M. Scott Peck Quotes (displaying: 1 - 30 of 46 quotes)
The person with a secular mentality feels himself to be the center of the universe. Yet he is likely to suffer from a sense of meaninglessness and insignificance because he knows h?s but one human among five billion others - all feeling themselves to be the center of things - scratching out an existence on the surface of a medium-sized planet circling a small star among countless stars in a galaxy lost among countless galaxies. The person with the sacred mentality, on the other hand, does not feel herself to be the center of the universe. She considers the Center to be elsewhere and other. Yet she is unlikely to feel lost or insignificant precisely because she draws her significance and meaning from her relationship, her connection, with that center, that Other.
Consciousness and HealingTo proceed very far through the desert, you must be willing to meet existential suffering and work it through. In order to do this, the attitude toward pain has to change. This happens when we accept the fact that everything that happens to us has been designed for our spiritual growth.
It is in the whole process of meeting and solving problems that life has meaning. Problems are the cutting edge that distinguishes between success and failure. Problems call forth our courage and our wisdom; indeed, they create our courage and our wisdom. It is only because of problems that we grow mentally and spiritually. It is through the pain of confronting and resolving problems that we learn.
I gave examples from my clinical practice of how love was not wholly a thought or feeling. I told of how that very evening there would be some man sitting at a bar in the local village, crying into his beer and sputtering to the bartender how much he loved his wife and children while at the same time he was wasting his family's money and depriving them of his attention. We recounted how this man was thinking love and feeling love--were they not real tears in his eyes?--but he was not in truth behaving with love.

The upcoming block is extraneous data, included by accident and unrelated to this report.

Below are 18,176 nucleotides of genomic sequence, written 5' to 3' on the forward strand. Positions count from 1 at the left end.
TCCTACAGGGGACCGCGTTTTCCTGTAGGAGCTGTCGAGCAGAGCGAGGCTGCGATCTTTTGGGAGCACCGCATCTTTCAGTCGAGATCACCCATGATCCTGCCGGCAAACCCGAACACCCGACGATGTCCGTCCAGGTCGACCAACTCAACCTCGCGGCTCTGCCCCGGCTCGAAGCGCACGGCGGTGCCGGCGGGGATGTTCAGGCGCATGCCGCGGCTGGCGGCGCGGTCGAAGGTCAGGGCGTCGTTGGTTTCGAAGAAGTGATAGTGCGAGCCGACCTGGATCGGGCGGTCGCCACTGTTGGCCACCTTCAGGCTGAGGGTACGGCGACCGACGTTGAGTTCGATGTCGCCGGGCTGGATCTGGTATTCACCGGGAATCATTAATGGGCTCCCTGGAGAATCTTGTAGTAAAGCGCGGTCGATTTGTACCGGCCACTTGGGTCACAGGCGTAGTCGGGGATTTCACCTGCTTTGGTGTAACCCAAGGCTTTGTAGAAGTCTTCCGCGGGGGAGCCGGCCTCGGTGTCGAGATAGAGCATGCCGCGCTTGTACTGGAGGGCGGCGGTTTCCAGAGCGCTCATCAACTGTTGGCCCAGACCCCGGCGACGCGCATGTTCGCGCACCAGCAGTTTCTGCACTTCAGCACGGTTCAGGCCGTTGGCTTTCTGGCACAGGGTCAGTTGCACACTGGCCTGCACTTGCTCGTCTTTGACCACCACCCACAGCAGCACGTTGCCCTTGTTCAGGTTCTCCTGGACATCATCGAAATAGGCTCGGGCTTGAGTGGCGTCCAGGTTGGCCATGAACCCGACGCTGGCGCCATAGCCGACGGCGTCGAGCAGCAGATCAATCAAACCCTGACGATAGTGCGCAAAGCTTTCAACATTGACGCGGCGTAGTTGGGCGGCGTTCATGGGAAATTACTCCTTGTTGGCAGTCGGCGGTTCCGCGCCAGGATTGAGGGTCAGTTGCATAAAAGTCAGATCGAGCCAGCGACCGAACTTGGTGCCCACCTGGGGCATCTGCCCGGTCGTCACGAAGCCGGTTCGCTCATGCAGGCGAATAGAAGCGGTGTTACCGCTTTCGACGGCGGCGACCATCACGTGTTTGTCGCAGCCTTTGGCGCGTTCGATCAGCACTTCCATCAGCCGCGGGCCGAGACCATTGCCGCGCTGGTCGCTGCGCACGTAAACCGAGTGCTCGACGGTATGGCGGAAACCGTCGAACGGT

The problem of unmet expectations in marriage is primarily a problem of stereotyping. Each and every human being on this planet is a unique person. Since marriage is inevitably a relationship between two unique people, no one marriage is going to be exactly like any other. Yet we tend to wed with explicit visions of what a “good” marriage ought to be like. Then we suffer enormously from trying to force the relationship to fit the stereotype and from the neurotic guilt and anger we experience when we fail to pull it off.
Since [narcissists] deep down, feel themselves to be faultless, it is inevitable that when they are in conflict with the world they will invariably perceive the conflict as the world's fault. Since they must deny their own badness, they must perceive others as bad. They project their own evil onto the world. They never think of themselves as evil, on the other hand, they consequently see much evil in others.